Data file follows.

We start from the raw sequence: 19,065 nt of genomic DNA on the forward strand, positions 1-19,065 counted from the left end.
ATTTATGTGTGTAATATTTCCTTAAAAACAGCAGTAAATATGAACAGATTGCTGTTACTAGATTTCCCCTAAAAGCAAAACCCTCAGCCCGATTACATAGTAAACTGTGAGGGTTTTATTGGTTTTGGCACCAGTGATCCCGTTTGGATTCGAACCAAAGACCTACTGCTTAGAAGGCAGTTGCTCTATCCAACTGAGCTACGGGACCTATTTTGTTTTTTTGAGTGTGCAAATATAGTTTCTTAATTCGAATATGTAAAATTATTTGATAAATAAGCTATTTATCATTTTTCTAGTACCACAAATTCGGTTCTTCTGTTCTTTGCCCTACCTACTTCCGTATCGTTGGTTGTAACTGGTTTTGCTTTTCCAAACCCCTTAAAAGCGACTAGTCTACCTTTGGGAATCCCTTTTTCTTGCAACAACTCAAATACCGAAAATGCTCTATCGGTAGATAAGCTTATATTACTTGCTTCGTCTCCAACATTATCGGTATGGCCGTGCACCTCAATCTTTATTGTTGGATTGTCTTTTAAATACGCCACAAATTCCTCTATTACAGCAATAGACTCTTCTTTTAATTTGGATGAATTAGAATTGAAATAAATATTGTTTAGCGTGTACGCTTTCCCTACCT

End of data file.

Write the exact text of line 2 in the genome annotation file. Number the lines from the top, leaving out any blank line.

ATTTATGTGTGTAATATTTCCTTAAAAACAGCAGTAAATATGAACAGATTGCTGTTACTAGATTTCCCCTAAAAGCAAAACCCTCAGCCCGATTACATAGTAAACTGTGAGGGTTTTATTGGTTTTGGCACCAGTGATCCCGTTTGGATTCGAACCAAAGACCTACTGCTTAGAAGGCAGTTGCTCTATCCAACTGAGCTACGGGACCTATTTTGTTTTTTTGAGTGTGCAAATATAGTTTCTTAATTCGAATATGTAAAATTATTTGATAAATAAGCTATTTATCATTTTTCTAGTACCACAAATTCGGTTCTTCTGTTCTTTGCCCTACCTACTTCCGTATCGTTGGTTGTAACTGGTTTTGCTTTTCCAAACCCCTTAAAAGCGACTAGTCTACCTTTGGGAATCCCTTTTTCTTGCAACAACTCAAATACCGAAAATGCTCTATCGGTAGATAAGCTTATATTACTTGCTTCGTCTCCAACATTATCGGTATGGCCGTGCACCTCAATCTTTATTGTTGGATTGTCTTTTAAATACGCCACAAATTCCTCTATTACAGCAATAGACTCTTCTTTTAATTTGGATGAATTAGAATTGAAATAAATATTGTTTAGCGTGTACGCTTTCCCTACCT